Harmonie (France) no. 58 (December 2006), p. 41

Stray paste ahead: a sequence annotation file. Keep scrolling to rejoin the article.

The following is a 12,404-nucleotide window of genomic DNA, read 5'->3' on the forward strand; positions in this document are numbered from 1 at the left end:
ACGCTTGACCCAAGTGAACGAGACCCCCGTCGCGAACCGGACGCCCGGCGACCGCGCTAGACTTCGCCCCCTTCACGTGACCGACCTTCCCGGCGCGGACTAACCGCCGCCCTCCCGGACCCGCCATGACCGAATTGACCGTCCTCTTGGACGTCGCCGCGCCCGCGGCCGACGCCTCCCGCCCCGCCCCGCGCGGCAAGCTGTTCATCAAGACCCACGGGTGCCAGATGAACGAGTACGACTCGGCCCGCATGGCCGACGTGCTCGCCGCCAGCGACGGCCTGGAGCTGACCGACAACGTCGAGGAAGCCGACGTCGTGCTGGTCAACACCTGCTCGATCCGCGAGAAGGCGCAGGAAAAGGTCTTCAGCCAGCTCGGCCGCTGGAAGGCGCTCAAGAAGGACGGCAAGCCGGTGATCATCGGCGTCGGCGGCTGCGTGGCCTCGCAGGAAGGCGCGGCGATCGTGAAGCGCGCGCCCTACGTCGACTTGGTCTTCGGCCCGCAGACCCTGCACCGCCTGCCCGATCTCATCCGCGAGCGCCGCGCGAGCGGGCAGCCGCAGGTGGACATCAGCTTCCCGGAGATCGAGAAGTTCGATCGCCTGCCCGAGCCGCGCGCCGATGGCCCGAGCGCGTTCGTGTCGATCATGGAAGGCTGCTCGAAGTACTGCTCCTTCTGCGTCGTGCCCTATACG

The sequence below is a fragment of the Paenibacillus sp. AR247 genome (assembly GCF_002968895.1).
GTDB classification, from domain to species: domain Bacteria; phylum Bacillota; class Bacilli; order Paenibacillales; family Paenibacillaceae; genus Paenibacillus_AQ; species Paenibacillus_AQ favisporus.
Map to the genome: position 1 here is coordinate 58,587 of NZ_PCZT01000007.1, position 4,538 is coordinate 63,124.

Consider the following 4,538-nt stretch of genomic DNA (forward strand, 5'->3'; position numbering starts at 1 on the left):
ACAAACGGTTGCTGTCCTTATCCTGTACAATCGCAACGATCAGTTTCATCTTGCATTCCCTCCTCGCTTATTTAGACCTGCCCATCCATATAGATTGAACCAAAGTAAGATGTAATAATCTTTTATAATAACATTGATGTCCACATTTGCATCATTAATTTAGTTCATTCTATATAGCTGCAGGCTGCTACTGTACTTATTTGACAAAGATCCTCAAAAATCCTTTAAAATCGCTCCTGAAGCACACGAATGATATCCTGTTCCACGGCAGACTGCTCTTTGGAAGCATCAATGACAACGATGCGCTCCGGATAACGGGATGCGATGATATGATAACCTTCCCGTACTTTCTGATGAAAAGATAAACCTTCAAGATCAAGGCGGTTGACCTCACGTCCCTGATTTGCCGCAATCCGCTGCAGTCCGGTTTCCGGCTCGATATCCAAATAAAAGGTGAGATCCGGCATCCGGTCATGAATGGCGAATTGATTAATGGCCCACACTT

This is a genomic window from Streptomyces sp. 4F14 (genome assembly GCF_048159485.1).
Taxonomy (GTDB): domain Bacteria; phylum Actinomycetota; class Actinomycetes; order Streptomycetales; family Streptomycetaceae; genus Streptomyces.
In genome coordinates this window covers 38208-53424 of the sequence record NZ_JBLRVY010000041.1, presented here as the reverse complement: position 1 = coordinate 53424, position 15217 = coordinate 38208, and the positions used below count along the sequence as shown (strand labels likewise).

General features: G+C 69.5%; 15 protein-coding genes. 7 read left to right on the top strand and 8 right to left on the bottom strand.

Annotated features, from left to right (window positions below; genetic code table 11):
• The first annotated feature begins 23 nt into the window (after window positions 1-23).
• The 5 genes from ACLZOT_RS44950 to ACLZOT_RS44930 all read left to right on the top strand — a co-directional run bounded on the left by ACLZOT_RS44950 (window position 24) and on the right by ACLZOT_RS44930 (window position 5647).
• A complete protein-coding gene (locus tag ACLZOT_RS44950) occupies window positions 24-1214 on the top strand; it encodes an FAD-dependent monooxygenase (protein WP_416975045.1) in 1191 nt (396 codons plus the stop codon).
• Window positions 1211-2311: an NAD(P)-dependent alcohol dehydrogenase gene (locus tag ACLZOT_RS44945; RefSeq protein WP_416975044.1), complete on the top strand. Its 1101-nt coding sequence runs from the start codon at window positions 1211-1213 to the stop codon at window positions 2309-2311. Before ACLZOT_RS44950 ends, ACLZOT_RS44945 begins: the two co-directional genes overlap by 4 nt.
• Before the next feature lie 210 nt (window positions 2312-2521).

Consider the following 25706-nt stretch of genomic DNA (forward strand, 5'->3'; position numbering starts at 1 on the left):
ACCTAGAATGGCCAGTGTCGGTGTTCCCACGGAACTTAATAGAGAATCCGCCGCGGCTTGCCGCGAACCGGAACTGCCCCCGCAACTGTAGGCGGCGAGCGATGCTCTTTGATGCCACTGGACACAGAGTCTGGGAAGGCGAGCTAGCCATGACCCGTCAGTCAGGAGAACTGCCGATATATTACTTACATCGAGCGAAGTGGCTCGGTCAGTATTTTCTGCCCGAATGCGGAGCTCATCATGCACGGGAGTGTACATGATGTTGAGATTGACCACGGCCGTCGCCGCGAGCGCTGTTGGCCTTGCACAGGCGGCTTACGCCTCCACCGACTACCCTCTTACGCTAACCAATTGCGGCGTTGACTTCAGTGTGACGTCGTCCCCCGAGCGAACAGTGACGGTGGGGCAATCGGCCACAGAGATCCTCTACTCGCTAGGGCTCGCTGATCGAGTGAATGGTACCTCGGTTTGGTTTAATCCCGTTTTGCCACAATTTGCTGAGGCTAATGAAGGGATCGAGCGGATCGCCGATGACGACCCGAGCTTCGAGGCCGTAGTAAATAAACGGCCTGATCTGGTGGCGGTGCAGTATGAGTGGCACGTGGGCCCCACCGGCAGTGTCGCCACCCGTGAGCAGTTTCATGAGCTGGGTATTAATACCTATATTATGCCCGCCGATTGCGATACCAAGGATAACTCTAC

Ed Macan should not judge his renown to be so extensive, even if he is recognized by the majority of the world's fanzines and progressive music web sites.   It is maybe because he proposes to us this double album that is essentially a resumé of his three discs.   It includes nineteen compositions extracted from Hermetic Science (1997), Prophesies (1999), and En Route (2001), divided equally.   But, as it should be, totally remixed, remastered , and with an attractive booklet in order to make it better.   This musician, equally a rock critic and an author of books on the progressive movement, has demystified the music of ELP upon the basis of a simple piano and of omnipresent percussion in order to leave only a skeleton of the very rich music of the British trio.   But it is still in a style very ECM cosmic jazz á la Terje Rypdal that our man attacks, and dessicates also, a music that one wants to hear more fully stuffed.   With what goal does Ed Macan synthesize these two currents? I have never truly comprehended the goal of this pianist of however significant achievement and fan, not to mention guardian, of the progressive temple.   He takes pleasure in a demonstrative rigidity, he strips all instrumental richness in order to content himself with a denuding that he seems to find attractive and intelligent.   This is my opinion . . . you be the judge.    Bruno Vermisse